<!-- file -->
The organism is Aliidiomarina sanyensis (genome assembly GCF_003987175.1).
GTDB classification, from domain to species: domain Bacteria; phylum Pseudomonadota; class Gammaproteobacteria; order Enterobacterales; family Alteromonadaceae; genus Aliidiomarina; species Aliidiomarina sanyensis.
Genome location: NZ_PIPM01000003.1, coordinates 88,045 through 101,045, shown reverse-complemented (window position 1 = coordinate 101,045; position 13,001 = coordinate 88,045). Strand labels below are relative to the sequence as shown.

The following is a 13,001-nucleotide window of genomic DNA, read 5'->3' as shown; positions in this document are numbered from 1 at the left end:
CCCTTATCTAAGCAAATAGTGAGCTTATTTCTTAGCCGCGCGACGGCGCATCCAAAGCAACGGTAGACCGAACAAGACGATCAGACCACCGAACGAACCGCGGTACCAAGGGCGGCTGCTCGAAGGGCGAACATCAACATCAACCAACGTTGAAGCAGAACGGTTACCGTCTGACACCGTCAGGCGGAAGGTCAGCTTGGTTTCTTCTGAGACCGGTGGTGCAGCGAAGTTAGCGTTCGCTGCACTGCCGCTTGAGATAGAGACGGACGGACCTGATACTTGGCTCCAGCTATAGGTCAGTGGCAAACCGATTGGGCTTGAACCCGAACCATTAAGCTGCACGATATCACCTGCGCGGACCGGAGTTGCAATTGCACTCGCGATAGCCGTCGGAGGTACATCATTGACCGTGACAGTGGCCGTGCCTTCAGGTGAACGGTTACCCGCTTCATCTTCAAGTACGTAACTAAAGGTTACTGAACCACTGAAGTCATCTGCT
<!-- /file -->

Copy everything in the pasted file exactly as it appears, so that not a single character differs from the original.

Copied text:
The organism is Aliidiomarina sanyensis (genome assembly GCF_003987175.1).
GTDB classification, from domain to species: domain Bacteria; phylum Pseudomonadota; class Gammaproteobacteria; order Enterobacterales; family Alteromonadaceae; genus Aliidiomarina; species Aliidiomarina sanyensis.
Genome location: NZ_PIPM01000003.1, coordinates 88,045 through 101,045, shown reverse-complemented (window position 1 = coordinate 101,045; position 13,001 = coordinate 88,045). Strand labels below are relative to the sequence as shown.

The following is a 13,001-nucleotide window of genomic DNA, read 5'->3' as shown; positions in this document are numbered from 1 at the left end:
CCCTTATCTAAGCAAATAGTGAGCTTATTTCTTAGCCGCGCGACGGCGCATCCAAAGCAACGGTAGACCGAACAAGACGATCAGACCACCGAACGAACCGCGGTACCAAGGGCGGCTGCTCGAAGGGCGAACATCAACATCAACCAACGTTGAAGCAGAACGGTTACCGTCTGACACCGTCAGGCGGAAGGTCAGCTTGGTTTCTTCTGAGACCGGTGGTGCAGCGAAGTTAGCGTTCGCTGCACTGCCGCTTGAGATAGAGACGGACGGACCTGATACTTGGCTCCAGCTATAGGTCAGTGGCAAACCGATTGGGCTTGAACCCGAACCATTAAGCTGCACGATATCACCTGCGCGGACCGGAGTTGCAATTGCACTCGCGATAGCCGTCGGAGGTACATCATTGACCGTGACAGTGGCCGTGCCTTCAGGTGAACGGTTACCCGCTTCATCTTCAAGTACGTAACTAAAGGTTACTGAACCACTGAAGTCATCTGCT